Frank Herbert published the first of his epic sci/fi series, Dune in the late 1965. Ask anyone remotely interested in the sci/fi genre, and they will (or at the very least, ought to) point you to the Dune series as the landmark trilogy that started it all. Filled with politics, ploys, assassinations, worldviews, and existential questions, the Dune series does not play around, except with just about every philosophical notion plaguing mankind.
Why do I bring this all up? Well, for one reason, I freaking love the Dune series, and everyone should try to read the first novel. I know it’s not for everyone, but everyone ought to give it a go. Secondly, I’m bringing it up as an introduction to an example that will introduce this blog’s topic, found in the title. Yes, it’s a roundabout way of doing things, but stick with me, it’s gonna be great.
In the third novel, The Children of Dune, one of the main characters, Leto, poses a question to his protector and father-like figure, Stilgar, as they are arguing over the way a government or society should be run. He says, “Have you noticed, Stil, how beautiful the young women are this year?”
The chapter ends, and the one immediately following details all of Stilgar’s thoughts as he considers the nature of tradition and its place within a societal structure. Stilgar begins to reconsider his own position and calls into question some of his most fundamental beliefs about how things should be, all from a silly little question: “Have you noticed, Stil, how beautiful the young women are this year?”
I would not be writing this blog post, much less using this example from the book, if I had not experienced an exactly similar interaction with a friend of mine. We had gone for an easy run around the block, and I had gotten caught up in explaining to her the nature of G.K. Chesterton’s beliefs about optimism, pessimism, suicide, and how one ought to go about changing the world. After making my point, she responded, “So what do you do with all this knowledge?”
I was so taken aback by the question, I paused for a step, two steps, four steps, then ten steps, and eventually replied with, “I sit on it.” Wow. Great answer, Seth.
As I sit and consider the question now, “So what do you do with all your knowledge?”, I have come to a conclusion or an epiphany, if you prefer that word.
To speak frankly, I don’t share my knowledge/insights/experiences with people very often. For several reasons. Maybe, I think, they won’t be interested. They might hear what I have to say and consider me an overzealous nerd, who gets excited when I talk philosophy or worldview or science or religion. Perhaps they would prefer to talk about easier things, such as the latest Netflix show, or someone’s Snap Story that day (Look, I get it. I’m not saying it’s dumb to talk about those things, but how much effort do they require? How much meaningful conversation comes from discussing snapchat?)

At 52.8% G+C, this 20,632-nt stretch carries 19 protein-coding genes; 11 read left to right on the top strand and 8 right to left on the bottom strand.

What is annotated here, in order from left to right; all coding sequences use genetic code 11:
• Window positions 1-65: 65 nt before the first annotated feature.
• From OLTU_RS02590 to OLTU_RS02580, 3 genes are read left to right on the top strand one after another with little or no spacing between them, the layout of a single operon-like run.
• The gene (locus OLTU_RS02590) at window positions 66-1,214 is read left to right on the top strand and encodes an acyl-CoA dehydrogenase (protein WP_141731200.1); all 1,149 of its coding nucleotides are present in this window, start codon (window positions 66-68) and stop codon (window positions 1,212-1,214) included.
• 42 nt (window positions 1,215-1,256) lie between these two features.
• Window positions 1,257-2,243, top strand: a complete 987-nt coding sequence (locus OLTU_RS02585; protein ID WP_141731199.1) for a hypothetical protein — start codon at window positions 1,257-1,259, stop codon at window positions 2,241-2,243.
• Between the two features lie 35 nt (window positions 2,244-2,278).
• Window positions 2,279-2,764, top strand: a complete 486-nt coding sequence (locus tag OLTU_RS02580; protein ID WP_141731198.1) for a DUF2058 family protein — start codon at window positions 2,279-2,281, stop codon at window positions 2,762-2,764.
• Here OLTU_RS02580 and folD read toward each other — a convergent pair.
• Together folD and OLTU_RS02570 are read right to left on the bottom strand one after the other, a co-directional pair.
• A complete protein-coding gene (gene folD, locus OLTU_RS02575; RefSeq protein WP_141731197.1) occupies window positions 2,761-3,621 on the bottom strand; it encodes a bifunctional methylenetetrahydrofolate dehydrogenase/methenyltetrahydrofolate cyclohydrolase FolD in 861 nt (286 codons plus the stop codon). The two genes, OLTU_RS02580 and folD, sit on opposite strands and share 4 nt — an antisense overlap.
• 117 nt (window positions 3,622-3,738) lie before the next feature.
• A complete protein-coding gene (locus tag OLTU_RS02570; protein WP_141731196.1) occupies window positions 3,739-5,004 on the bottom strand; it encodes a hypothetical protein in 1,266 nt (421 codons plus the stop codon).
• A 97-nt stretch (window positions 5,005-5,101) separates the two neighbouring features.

I might not want to share with someone, because, honestly, I don’t want to talk and would prefer to be introverted and keep to myself. And perhaps they may rather keep to themselves and not talk. Who knows?
But why shouldn’t I share with someone a topic or an idea that gets me excited? Have you ever seen someone who knows what they’re talking about (not in a arrogant and pretentious way) and they get excited about it? That’s infectious. Some of the best teachers I’ve ever had have been the one’s who get excited about the material. Now that’s something worth talking about it, a passion, an idea that gets you out of bed in the morning.
And I guess that’s where I’d like to land with this post. What kind of knowledge do you possess that others could benefit from? What thing do you get excited or passionate about, that’s hard to stop talking about? Maybe, that is the latest Netflix show. It certainly could be. Find someone who gets you more excited about your passion. Find a group of people who encourage you to continue in that passion, especially if your passion and idea brings benefit to others. Take a moment to consider others ideas and passions (even if it is Netflix shows or Snap Stories), and give them the chance to share their passion with another human being.
“So what do you do with all this knowledge?”
In response to the question: I will ask the awkward questions to get people thinking. I will talk, and get excited, even if it’s weird to show interest or passion sometimes. (The cool, detached, indifferent vibe is rather popular these days.) I would highly encourage you to do the same. After all, my passion is not about me. It’s about seeing others catch on to that passion and watching them grow into their own ideas and beliefs, and seeing that process repeated. It’s not about me or my ideas, at least if it were, it would be a lame world to live in.
I believe that this life is so much more than just what we see day to day. Something deeper is going on all around us, and all we have to do is take the time to step back, switch off the auto-pilot and think. It’s not about us. See, there I go, getting excited about something. If you’re wondering what that something is, check out some of my other blogs, namely The Story of My Life and Relational Gospel.
As always, shoot me an email or a text with your thoughts.